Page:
Gertrud Vasegaard (1913-2007) was a third-generation Danish potter.

Gertrud Vasegaard (1913-2007) was a third-generation Danish potter.

Beatrice Wood:  When asked the secret of her longevity, she would simply offer “art books, chocolates and young men”.

Beatrice Wood: When asked the secret of her longevity, she would simply offer “art books, chocolates and young men”.

Two-Gun Nan Aspinwall's magnum opus came in 1910-11 when she rode from San Francisco to New York on her mare, Lady Ellen, covering 4496 miles and taking 180 days in the saddle. At 31 years old, she became the first woman to ride from coast to coast. She did it wearing pants and split skirts, riding astride, which was likely still illegal in some parts of the country. She did it packing a pistol, which she used on at least two occasions to shoot up inhospitable towns. She made the ride alone.

Two-Gun Nan Aspinwall's magnum opus came in 1910-11 when she rode from San Francisco to New York on her mare, Lady Ellen, covering 4496 miles and taking 180 days in the saddle. At 31 years old, she became the first woman to ride from coast to coast. She did it wearing pants and split skirts, riding astride, which was likely still illegal in some parts of the country. She did it packing a pistol, which she used on at least two occasions to shoot up inhospitable towns. She made the ride alone.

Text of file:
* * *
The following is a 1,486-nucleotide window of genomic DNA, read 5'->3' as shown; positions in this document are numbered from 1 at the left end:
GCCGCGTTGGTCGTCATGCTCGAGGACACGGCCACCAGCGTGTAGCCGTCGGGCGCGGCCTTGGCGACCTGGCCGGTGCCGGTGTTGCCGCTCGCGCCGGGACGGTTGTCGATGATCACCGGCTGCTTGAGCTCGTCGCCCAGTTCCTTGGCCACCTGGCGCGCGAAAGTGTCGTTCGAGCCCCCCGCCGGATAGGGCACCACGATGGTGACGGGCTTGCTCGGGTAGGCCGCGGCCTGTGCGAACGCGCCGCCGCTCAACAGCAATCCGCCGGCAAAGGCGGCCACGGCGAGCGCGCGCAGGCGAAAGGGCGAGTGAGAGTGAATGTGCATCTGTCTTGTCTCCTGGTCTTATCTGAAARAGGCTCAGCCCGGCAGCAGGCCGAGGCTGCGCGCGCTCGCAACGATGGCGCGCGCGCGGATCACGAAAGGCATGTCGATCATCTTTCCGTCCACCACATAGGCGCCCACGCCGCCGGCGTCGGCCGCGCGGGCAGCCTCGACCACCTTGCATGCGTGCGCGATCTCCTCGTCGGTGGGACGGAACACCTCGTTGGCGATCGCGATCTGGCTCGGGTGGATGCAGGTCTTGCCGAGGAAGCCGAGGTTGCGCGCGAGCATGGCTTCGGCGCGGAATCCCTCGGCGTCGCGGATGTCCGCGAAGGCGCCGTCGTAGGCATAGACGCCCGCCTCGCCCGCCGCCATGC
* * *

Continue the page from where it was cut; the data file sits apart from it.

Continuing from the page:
"Corgis are enchanted.  You need only to see them in the moonlight to know this." -- Tasha Tudor

"Corgis are enchanted. You need only to see them in the moonlight to know this." -- Tasha Tudor

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Elderly man knitting garments during drive to provide goods to servicemen during the war. Knitting doesn't have to be just for girls!

Portrait of Bill Traylor by Charles Shannon ca. 1939.    "Bill Traylor (1854?–1949) was born into slavery on a plantation in Alabama. After emancipation, he continued to live and work on the plantation until sometime before 1928, when he moved permanently to Montgomery..." --The High Museum of Art

Portrait of Bill Traylor by Charles Shannon ca. 1939. "Bill Traylor (1854?–1949) was born into slavery on a plantation in Alabama. After emancipation, he continued to live and work on the plantation until sometime before 1928, when he moved permanently to Montgomery..." --The High Museum of Art

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